Beyond the more general connection to Americans, U.S. military packages are not “taking” from America and given as charity to defend Ukraine. The weapons packages are purchased by the U.S. government from American companies and those companies’ subcontractors and suppliers, which puts money into the American economy, pays American workers, and supports families and communities. These packages are also playing a substantial role revamping the defense industrial base after years of atrophy. Rocket launch systems like HIMARS and GMLRS, and Stinger and Javelin missiles are among some of the notable weapons whose production lines have seen a boost over the last 18 months. The production rate for 155-mm artillery shells has increased from 14,000 per month in February of 2022 to 20,000 per month now, soon to reach 28,000. By fall 2025, the rate is expected to surpass 80,000 shells per month.
Some of the spending packages goes directly to Ukraine’s war effort, while a significant portion is for replenishing U.S. stocks. Some of the weapons Ukraine is using on the battlefield, like HIMARS and the Patriot missile defense system, have performed so well in the hands of Ukrainians that other ally nations are placing orders for those weapons. Presidents Barack Obama and Donald Trump both encouraged allies to shore up their own defenses to contribute to collective defense, and this is precisely what countries are doing now, with a renewed sense of urgency, by purchasing American weapons.
Lastly, opponents claim that U.S. support in Europe weakens and distracts us from preparing to deter an increasingly aggressive China that is intent on undermining American power and security. But several unexpected phenomena have occurred since Russia invaded in February 2022 besides motivating the United States to quickly shore up our defense industrial base. One is that Asian allies of the United States recognize that their own security correlates with stopping Russian aggression and siding with NATO and Ukraine.
South Korea has pledged $2.3 billion in long-term aid to Ukraine for humanitarian and rebuilding efforts, while ramping up defense exports to Eastern Europe. Seoul’s arms exports rose 140 percent last year, and 70 percent of those articles were purchased by Poland. Taiwan has fostered closer relations with the Baltic nations. All three chairs of the parliamentary Foreign Affairs Committees of Lithuania, Latvia, and Estonia visited Taipei last month to discuss strengthening cooperation in a number of realms. And Japan has repeatedly provided diplomatic and material support to Ukraine. When Xi Jinping was dining with Vladimir Putin in Moscow this spring, Japan’s Prime Minister Fumio Kishida made a surprise visit to Volodymyr Zelensky in Kyiv.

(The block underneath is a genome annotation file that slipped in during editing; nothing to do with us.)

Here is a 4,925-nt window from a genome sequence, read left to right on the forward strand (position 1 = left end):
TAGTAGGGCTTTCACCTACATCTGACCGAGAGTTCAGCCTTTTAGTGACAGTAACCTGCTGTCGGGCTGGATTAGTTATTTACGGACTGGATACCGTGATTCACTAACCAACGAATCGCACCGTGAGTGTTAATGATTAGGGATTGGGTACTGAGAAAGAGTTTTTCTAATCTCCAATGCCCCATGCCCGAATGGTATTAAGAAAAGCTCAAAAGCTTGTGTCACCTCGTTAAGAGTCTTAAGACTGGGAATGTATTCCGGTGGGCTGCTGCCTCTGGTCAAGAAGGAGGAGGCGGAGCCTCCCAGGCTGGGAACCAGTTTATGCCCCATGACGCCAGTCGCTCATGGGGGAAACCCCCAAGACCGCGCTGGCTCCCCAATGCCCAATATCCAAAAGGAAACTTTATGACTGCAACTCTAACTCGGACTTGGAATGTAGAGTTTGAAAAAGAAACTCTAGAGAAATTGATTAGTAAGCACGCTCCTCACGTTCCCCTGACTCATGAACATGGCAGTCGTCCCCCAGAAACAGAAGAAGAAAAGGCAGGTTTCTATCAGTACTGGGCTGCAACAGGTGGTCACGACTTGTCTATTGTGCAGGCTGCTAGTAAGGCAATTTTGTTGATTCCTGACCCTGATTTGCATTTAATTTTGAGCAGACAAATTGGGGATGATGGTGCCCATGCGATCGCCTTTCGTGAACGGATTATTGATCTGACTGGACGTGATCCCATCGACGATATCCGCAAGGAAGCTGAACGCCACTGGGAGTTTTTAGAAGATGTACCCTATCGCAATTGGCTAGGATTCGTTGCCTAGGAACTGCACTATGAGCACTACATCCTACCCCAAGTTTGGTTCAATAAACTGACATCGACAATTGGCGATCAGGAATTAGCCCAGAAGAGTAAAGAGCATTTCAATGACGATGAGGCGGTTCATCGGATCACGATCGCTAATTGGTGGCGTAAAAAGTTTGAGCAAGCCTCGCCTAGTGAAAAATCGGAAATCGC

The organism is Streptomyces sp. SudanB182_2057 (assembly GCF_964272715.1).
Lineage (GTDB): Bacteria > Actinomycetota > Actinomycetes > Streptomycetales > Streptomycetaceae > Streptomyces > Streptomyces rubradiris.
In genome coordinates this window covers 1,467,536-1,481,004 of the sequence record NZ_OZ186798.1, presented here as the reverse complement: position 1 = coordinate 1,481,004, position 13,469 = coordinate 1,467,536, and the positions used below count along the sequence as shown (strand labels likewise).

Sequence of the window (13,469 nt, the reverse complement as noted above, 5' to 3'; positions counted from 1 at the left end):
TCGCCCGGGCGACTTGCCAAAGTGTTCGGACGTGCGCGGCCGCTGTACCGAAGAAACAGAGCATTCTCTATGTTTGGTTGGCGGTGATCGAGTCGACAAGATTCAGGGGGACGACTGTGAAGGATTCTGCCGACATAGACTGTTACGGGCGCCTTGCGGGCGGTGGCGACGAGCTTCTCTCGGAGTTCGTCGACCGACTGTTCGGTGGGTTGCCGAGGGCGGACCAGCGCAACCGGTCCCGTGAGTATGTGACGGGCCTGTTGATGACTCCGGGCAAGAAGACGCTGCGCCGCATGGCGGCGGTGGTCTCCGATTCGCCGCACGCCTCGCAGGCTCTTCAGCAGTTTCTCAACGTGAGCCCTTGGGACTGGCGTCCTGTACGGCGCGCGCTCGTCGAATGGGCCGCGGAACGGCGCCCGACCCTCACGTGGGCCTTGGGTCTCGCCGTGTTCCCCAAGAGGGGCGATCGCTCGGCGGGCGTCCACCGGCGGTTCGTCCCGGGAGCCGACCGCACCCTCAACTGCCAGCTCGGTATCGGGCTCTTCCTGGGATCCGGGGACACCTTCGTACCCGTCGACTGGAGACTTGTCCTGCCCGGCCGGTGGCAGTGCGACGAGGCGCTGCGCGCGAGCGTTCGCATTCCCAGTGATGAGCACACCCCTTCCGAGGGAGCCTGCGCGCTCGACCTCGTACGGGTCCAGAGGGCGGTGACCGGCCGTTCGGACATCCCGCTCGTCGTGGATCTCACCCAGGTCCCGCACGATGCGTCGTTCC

In the recent trilateral meeting at Camp David, the United States, South Korea, and Japan affirmed their support for Ukraine and opposition to Russia. These nations’ assessments make sense when one considers Beijing and Moscow’s “no limits” partnership. Russia is China’s junior but most important partner. They see a strong shared interest in weakening the United States while Americans are divided at home and while China is in a stronger position to contest the U.S.
This China-Russia axis seeks to break up the alliance structure American administrations from both parties have fostered since World War II. That structure has enabled the American economy to grow and the United States to wield influence on the world stage and shape events toward American and allied interests.
Americans do not have to agree with the Biden administration’s handling of foreign and defense policy generally. It is true that the administration has not done well explaining the war or developing a strategy to power Ukraine to victory. But it is also true that the risks of ending additional U.S. support to Ukraine now far outweigh the alternative. Rather than ending support, the more prudent path is to push the Biden administration to support Ukraine to victory—and the sooner the better.